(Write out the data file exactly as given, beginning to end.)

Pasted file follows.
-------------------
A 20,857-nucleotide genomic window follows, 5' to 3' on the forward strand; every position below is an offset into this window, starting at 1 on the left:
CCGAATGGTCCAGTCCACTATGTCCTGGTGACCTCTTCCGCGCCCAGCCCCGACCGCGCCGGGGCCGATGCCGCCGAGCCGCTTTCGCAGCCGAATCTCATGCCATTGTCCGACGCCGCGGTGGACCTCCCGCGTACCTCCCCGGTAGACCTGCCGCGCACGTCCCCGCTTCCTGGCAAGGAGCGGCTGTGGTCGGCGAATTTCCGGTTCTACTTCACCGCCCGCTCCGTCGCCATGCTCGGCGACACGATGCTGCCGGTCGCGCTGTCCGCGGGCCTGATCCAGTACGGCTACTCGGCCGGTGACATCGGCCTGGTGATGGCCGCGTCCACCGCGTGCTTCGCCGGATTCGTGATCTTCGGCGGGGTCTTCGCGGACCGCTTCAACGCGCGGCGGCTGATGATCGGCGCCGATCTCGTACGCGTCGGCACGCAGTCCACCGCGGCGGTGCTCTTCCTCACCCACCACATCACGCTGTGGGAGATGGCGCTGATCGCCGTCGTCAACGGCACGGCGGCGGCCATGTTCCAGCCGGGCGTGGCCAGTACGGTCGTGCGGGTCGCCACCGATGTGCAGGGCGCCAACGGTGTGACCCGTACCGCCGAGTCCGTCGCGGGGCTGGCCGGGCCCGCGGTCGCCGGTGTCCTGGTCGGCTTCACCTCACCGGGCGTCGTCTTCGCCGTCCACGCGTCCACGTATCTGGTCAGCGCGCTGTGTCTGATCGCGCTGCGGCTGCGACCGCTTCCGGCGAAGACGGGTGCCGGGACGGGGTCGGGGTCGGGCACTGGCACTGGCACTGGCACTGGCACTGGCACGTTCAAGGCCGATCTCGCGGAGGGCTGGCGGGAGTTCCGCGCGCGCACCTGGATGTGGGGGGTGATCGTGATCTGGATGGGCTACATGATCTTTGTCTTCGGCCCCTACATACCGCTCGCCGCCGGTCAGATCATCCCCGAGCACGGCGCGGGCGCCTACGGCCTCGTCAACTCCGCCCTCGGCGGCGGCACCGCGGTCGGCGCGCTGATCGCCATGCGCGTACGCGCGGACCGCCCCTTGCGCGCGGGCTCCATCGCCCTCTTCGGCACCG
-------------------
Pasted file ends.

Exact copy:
A 20,857-nucleotide genomic window follows, 5' to 3' on the forward strand; every position below is an offset into this window, starting at 1 on the left:
CCGAATGGTCCAGTCCACTATGTCCTGGTGACCTCTTCCGCGCCCAGCCCCGACCGCGCCGGGGCCGATGCCGCCGAGCCGCTTTCGCAGCCGAATCTCATGCCATTGTCCGACGCCGCGGTGGACCTCCCGCGTACCTCCCCGGTAGACCTGCCGCGCACGTCCCCGCTTCCTGGCAAGGAGCGGCTGTGGTCGGCGAATTTCCGGTTCTACTTCACCGCCCGCTCCGTCGCCATGCTCGGCGACACGATGCTGCCGGTCGCGCTGTCCGCGGGCCTGATCCAGTACGGCTACTCGGCCGGTGACATCGGCCTGGTGATGGCCGCGTCCACCGCGTGCTTCGCCGGATTCGTGATCTTCGGCGGGGTCTTCGCGGACCGCTTCAACGCGCGGCGGCTGATGATCGGCGCCGATCTCGTACGCGTCGGCACGCAGTCCACCGCGGCGGTGCTCTTCCTCACCCACCACATCACGCTGTGGGAGATGGCGCTGATCGCCGTCGTCAACGGCACGGCGGCGGCCATGTTCCAGCCGGGCGTGGCCAGTACGGTCGTGCGGGTCGCCACCGATGTGCAGGGCGCCAACGGTGTGACCCGTACCGCCGAGTCCGTCGCGGGGCTGGCCGGGCCCGCGGTCGCCGGTGTCCTGGTCGGCTTCACCTCACCGGGCGTCGTCTTCGCCGTCCACGCGTCCACGTATCTGGTCAGCGCGCTGTGTCTGATCGCGCTGCGGCTGCGACCGCTTCCGGCGAAGACGGGTGCCGGGACGGGGTCGGGGTCGGGCACTGGCACTGGCACTGGCACTGGCACTGGCACGTTCAAGGCCGATCTCGCGGAGGGCTGGCGGGAGTTCCGCGCGCGCACCTGGATGTGGGGGGTGATCGTGATCTGGATGGGCTACATGATCTTTGTCTTCGGCCCCTACATACCGCTCGCCGCCGGTCAGATCATCCCCGAGCACGGCGCGGGCGCCTACGGCCTCGTCAACTCCGCCCTCGGCGGCGGCACCGCGGTCGGCGCGCTGATCGCCATGCGCGTACGCGCGGACCGCCCCTTGCGCGCGGGCTCCATCGCCCTCTTCGGCACCG